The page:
How to read an Audiogram

An audiogram is a graphical representation of hearing that Audiologist and other health care providers use to assess the degree of hearing loss a patient has. 

How to read an Audiogram:

From left to right you are looking at low frequencies to high frequencies (Hz). This is also characterized as low pitch to high pitch. You can think of this like piano keys that go from low to high pitch as you go across the keyboard.

From top to bottom is the loudness scale in decibels (dB). Decibels is a unit of measurement for sound level. At the top you have soft sounds and as you go down it gets louder. You can think of this like a TV channel volume scale, as you increase the TVs volume the numbers get bigger.

Degrees of hearing loss:

There are multiple ways to explain an audiogram to a patient. One characteristic is the degree of hearing loss you have. You can see that the blocked colors of the audiogram show different degrees. From normal hearing at the soft levels to profound hearing loss when you get to a high loudness level.

How does this relate to your everyday life?

To understand what this graphical representation means in terms of day to day life there are also multiple pictures to show how loud and what frequency range common sounds are in. For example, rustling leaves are a very soft sound and have a loudness of 0-10 decibels (dB) and are in the pitch range of 1000-2000 Hz which are mid-frequencies. Another example is a dog barking, this sound is a moderately loud sound around 70-80 decibels (dB) and is in the low frequency range.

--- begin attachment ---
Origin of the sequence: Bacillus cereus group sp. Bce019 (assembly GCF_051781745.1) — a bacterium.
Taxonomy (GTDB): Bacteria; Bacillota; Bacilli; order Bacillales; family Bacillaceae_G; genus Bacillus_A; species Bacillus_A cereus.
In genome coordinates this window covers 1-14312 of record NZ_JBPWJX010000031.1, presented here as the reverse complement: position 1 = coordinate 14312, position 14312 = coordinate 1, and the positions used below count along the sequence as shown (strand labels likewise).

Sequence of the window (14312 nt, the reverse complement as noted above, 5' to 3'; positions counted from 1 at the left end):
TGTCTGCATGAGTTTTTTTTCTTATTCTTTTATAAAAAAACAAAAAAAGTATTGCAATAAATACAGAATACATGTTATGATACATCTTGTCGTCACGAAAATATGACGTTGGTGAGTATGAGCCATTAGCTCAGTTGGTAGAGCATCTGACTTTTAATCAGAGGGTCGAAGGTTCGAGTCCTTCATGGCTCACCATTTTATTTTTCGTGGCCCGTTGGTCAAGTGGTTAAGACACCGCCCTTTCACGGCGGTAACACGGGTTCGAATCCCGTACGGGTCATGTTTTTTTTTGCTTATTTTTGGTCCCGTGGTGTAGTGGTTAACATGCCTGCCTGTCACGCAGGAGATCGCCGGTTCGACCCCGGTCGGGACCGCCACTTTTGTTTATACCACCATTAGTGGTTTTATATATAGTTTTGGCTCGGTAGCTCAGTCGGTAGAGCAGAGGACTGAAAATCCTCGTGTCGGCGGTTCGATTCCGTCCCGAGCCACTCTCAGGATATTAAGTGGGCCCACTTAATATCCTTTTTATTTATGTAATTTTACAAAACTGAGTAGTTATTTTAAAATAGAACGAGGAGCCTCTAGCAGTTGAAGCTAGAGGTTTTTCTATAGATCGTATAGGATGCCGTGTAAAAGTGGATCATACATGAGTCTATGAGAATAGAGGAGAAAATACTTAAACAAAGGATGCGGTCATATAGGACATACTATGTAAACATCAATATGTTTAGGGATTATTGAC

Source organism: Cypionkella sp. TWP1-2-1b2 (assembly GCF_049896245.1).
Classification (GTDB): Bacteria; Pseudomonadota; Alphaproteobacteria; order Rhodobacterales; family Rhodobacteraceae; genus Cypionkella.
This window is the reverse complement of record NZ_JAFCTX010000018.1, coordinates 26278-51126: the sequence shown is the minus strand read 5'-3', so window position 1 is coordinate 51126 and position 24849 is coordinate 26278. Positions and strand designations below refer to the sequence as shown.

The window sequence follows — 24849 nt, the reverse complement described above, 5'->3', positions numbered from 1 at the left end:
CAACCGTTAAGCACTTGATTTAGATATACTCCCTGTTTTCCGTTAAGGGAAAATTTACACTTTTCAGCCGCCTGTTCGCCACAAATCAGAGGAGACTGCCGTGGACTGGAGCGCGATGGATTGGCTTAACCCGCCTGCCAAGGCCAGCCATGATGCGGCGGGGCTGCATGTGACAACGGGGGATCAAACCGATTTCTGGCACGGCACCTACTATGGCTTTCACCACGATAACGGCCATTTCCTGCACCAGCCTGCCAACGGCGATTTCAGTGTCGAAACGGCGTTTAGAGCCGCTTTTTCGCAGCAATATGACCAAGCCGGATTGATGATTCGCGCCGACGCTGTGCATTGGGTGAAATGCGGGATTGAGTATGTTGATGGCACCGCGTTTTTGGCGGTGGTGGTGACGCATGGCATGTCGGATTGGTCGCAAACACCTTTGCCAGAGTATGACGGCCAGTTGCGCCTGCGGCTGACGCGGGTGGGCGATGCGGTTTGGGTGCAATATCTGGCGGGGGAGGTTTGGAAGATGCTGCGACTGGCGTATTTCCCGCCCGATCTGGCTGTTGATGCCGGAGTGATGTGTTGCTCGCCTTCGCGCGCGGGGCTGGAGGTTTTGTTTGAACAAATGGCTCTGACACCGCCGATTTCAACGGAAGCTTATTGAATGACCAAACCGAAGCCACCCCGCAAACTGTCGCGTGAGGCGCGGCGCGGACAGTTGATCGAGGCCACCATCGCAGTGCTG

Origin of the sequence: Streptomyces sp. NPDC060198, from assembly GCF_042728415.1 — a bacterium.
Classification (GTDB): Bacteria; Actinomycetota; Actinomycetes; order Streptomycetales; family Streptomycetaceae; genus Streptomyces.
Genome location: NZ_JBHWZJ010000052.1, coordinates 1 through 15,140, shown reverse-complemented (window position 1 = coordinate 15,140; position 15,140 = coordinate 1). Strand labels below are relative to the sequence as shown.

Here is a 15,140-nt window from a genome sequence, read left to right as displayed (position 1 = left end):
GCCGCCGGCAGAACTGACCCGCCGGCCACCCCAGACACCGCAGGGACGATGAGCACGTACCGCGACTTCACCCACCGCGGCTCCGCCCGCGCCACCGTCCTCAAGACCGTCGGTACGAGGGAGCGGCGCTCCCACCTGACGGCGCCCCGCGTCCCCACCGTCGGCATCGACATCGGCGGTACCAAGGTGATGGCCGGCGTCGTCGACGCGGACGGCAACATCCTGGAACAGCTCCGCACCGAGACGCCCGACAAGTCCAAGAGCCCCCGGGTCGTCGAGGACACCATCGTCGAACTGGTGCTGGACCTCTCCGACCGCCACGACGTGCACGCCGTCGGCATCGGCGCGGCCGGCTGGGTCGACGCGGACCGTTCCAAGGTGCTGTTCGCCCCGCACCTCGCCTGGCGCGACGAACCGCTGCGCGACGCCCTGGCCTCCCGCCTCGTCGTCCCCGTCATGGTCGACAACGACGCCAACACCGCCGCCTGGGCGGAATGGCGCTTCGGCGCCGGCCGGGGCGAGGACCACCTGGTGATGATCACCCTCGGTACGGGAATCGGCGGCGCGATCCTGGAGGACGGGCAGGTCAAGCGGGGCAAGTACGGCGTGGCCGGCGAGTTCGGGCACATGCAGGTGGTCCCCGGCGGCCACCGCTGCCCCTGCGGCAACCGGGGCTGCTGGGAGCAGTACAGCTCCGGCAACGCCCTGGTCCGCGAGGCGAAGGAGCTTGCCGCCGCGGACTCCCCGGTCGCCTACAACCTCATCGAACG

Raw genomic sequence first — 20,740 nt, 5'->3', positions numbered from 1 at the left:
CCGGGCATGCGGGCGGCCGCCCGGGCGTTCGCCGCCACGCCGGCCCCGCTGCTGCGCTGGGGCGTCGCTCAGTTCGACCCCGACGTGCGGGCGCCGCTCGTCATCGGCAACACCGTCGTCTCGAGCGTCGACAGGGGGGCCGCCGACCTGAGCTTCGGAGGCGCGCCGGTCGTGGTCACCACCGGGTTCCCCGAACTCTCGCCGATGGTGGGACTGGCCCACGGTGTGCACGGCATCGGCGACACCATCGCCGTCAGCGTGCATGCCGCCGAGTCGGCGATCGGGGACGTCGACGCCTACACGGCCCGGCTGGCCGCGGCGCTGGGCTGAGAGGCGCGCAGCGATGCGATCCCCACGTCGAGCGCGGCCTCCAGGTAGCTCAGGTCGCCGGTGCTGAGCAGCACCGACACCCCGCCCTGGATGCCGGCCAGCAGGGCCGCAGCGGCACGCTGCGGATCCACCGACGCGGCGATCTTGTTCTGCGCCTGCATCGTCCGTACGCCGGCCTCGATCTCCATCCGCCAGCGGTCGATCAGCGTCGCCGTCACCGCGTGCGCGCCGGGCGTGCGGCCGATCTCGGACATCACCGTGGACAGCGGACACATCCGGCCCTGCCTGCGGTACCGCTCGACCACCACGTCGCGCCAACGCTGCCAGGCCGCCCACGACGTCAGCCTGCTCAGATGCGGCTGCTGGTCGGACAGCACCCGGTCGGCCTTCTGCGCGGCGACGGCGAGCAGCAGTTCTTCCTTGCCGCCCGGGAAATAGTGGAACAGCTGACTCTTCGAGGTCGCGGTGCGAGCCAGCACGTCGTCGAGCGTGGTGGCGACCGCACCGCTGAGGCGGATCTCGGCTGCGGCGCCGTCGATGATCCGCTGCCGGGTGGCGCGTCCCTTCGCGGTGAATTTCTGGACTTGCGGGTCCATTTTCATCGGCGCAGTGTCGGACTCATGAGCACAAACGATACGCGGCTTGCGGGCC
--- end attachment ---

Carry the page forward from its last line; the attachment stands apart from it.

Lastly, in terms of speech there is the “speech banana” outline on the audiogram and specific speech sounds. Normal conversation level is about 50-55 decibels in terms of loudness. In the lower frequencies we have our vowels and they tend to have more power behind them which means they are louder. As we go higher in frequency, we have our consonants which give the clarity of speech. Many people who have high frequency hearing loss often say, “I can tell someone is talking but I cannot always make out what they said” that is because they are missing the clarity that the consonants give but still have access to the vowels that give them the loudness to tell someone is talking.

Now what?

Talk to your primary audiologist or visit any of the Audiologic Services locations [Glen Ellyn and Carol Stream] for a comprehensive hearing evaluation and more information on how these specific explanations relate to your hearing. Our contact number is 630-858-3277